— -- A newly released video shows the horror of the moment when a man broke into an Idaho apartment by kicking down the door while wielding a machete.
"In my mind, it lasted for hours, but on the video it all happened in seconds," James Cvengros told the Idaho State Journal after seeing the video for the first time last week after handing over the footage to police as evidence.
The attacker, Twain Thomas, pleaded guilty to attempted murder and aggravated assault on Thursday and has been sentenced to up to 15 years in prison as a result, with five years fixed and an additional 10 years indeterminate, according to court records.
ABC affiliate NPG in Idaho reported that, in court, defense attorney Dave Martinez said neuro-psychologist Mark Corgiat concluded Thomas suffers from PTSD and frontal lobe damage due to a car accident.
The violent altercation took place in February 2014 when Cvengros heard a neighbor screaming and unlocked his door and looked down the hall to see what was happening. It is clear in the video that Cvengros has a gun in his hand.
Another person in his apartment, who Cvengros identified to the paper as his girlfriend, can be heard saying "Do not let him in!" as Cvengros closes the door and locks both a deadbolt and a chain lock.
Moments later, Thomas started kicking down the door of Cvengros' apartment and Cvengros can be heard threatening him, telling him he has a gun and using expletives.
After just seven kicks, Thomas is able to walk through the shattered doorway and, at that point, it becomes visible that he is holding a machete in his right hand.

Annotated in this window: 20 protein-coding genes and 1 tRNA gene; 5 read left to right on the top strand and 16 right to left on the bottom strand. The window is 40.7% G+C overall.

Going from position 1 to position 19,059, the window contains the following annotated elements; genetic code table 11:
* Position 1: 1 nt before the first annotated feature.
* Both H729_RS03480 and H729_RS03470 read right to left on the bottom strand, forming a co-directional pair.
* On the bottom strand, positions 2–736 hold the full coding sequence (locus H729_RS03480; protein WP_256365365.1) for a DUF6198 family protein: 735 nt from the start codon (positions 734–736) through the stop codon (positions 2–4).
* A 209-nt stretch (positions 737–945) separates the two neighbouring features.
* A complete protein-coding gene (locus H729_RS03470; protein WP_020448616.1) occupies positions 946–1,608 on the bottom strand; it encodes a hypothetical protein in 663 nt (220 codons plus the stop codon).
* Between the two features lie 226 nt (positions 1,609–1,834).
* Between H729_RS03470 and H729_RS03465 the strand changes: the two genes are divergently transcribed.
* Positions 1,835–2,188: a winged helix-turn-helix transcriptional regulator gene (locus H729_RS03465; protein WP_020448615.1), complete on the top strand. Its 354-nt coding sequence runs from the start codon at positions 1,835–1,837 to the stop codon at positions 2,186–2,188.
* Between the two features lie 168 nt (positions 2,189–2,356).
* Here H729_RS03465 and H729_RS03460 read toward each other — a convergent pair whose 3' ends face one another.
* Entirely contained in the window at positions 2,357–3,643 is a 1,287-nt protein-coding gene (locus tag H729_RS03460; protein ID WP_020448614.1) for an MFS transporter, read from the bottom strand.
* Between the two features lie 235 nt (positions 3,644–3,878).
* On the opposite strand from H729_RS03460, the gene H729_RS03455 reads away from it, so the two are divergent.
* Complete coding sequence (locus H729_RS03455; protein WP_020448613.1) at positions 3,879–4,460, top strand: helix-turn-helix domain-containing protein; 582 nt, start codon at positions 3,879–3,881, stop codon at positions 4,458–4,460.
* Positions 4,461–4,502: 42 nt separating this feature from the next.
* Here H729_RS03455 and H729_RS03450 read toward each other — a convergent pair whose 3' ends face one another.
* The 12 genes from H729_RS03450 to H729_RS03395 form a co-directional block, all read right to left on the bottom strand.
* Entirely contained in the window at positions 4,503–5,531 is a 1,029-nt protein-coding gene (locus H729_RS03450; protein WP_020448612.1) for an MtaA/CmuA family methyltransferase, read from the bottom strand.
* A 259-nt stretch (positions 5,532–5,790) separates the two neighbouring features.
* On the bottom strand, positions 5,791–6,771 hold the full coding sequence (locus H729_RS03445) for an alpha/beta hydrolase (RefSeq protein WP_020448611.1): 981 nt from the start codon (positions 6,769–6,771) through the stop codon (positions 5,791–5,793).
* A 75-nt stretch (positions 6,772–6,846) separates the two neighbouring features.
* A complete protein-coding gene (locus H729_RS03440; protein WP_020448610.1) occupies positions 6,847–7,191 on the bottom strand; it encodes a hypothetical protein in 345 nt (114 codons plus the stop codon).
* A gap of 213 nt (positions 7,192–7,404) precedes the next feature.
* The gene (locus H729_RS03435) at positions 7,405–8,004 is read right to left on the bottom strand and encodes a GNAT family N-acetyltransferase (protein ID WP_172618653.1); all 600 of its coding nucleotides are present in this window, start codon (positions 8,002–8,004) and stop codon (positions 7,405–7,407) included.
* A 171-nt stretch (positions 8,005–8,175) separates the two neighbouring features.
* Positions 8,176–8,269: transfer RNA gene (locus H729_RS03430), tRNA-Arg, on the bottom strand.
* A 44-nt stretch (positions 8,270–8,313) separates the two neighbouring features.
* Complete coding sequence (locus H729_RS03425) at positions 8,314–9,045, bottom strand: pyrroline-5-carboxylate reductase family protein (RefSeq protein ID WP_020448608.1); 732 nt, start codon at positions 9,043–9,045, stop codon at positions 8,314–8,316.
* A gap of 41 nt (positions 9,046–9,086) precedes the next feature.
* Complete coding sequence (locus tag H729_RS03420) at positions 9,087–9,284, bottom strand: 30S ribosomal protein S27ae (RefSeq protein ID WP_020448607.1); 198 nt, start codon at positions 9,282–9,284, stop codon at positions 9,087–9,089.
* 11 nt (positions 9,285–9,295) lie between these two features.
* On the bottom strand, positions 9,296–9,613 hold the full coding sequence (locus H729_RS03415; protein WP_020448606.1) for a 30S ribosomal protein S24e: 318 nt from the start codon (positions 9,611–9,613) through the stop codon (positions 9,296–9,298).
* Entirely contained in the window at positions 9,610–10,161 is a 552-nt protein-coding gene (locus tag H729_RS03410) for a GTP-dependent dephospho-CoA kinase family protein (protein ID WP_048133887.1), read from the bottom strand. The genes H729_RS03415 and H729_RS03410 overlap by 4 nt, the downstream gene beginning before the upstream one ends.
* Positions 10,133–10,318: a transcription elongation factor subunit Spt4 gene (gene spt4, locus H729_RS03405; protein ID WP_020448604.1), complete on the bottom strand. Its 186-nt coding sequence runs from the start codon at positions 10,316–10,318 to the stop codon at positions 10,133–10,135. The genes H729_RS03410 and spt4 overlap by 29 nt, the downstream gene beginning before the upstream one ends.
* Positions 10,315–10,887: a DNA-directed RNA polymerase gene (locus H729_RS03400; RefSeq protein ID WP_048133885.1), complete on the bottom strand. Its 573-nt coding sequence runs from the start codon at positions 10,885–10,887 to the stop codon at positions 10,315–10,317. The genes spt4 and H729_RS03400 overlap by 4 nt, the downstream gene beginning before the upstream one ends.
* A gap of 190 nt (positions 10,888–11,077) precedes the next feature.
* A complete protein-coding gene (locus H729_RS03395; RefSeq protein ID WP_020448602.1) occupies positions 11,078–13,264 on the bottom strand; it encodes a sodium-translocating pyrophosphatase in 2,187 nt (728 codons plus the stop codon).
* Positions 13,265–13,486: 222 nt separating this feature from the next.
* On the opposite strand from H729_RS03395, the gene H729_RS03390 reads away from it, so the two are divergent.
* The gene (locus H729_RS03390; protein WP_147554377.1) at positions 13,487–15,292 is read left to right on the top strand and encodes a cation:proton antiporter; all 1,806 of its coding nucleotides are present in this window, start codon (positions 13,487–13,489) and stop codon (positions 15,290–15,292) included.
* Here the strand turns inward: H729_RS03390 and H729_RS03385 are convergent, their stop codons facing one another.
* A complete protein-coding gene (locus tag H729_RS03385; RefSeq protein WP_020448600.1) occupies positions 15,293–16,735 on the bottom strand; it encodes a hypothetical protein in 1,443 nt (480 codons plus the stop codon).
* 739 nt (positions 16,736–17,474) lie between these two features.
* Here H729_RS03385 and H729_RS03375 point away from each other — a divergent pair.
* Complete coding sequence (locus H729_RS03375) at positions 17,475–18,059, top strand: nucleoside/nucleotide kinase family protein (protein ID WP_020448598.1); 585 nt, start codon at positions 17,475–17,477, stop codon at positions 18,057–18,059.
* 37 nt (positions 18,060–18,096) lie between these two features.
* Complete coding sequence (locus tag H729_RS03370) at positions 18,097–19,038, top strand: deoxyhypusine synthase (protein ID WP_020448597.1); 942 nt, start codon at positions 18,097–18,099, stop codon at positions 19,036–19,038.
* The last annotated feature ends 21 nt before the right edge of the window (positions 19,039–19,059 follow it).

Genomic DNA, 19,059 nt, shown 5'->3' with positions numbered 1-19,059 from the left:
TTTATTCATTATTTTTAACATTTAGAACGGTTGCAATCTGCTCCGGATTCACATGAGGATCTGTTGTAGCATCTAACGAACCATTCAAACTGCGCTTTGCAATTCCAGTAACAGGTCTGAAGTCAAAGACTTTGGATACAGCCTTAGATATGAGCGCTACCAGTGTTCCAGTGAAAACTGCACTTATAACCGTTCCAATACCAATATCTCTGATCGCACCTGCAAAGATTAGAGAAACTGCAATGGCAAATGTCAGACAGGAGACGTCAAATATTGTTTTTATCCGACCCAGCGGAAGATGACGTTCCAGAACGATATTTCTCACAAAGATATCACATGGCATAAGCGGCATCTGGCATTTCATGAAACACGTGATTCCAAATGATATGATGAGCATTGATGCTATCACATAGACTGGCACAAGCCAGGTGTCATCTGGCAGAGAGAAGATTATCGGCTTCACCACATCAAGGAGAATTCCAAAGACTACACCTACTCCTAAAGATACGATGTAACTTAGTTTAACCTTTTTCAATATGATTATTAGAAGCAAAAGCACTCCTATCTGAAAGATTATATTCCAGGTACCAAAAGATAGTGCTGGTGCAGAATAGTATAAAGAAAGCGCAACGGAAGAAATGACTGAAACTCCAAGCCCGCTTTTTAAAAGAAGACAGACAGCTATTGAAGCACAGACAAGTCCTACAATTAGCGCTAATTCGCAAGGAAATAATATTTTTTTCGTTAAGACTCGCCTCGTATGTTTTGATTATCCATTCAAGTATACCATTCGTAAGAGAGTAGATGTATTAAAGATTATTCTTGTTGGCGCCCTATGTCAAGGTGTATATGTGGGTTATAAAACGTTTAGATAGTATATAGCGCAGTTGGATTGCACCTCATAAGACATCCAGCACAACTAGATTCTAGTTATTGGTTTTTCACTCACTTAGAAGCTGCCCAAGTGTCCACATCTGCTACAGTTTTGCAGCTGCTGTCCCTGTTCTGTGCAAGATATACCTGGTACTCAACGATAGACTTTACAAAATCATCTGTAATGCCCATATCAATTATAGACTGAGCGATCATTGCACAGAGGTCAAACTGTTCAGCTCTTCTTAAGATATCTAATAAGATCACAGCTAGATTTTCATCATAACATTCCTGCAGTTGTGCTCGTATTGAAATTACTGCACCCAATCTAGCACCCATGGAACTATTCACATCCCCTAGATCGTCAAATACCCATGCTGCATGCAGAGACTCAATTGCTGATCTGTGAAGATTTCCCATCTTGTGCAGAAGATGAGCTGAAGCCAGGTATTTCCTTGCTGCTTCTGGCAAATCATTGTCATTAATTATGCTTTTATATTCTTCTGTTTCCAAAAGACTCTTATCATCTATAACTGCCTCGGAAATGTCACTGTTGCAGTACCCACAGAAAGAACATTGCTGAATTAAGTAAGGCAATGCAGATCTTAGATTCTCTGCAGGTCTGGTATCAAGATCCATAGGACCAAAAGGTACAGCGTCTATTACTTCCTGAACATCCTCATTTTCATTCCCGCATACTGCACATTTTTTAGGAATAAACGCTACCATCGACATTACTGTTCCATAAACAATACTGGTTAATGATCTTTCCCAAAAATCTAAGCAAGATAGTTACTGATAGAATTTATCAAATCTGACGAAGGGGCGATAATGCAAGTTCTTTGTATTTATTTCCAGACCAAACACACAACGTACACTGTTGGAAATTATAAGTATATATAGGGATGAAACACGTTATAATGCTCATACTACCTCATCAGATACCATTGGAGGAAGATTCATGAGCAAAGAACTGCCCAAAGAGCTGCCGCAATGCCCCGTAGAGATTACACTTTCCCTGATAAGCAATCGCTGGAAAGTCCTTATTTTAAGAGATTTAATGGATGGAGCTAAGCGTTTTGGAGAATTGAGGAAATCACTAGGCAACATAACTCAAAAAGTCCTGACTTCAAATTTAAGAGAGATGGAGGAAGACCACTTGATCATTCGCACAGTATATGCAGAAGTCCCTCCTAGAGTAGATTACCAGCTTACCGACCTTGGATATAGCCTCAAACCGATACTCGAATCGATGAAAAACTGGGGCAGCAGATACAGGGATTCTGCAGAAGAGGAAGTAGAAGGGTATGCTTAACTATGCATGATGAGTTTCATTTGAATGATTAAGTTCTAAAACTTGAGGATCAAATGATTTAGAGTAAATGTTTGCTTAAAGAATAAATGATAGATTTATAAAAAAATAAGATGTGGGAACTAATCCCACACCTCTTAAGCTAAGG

Moments later, Cvengros fired three shots, hitting Thomas in the chest. Thomas survived.
Thomas' attorney, Dave Martinez, told ABC News that a neuro-psychologist who tested Thomas had concluded that the 55-year-old suffers from post traumatic stress disorder as well as brain damage from a car accident that occurred when he was a teenager. He also said that Thomas had a "traumatic" upbringing and had undisclosed hardship while serving in the military, when he was based in Germany during the first Gulf War, though he never served in a combat zone.
"Mr. Thomas doesn't have any animosity towards Mr. Cvengros," Martinez said. "We had a 55-year-old man who never had any history of violence and he snapped."
Cvengros told the Idaho State Journal that he turned the video over to police and had not seen it since, that is until it was played at Thomas' sentencing last week.
"Seeing the video kind of brought it all back," he told the paper. "But there's not a doubt in my mind that I did the right thing."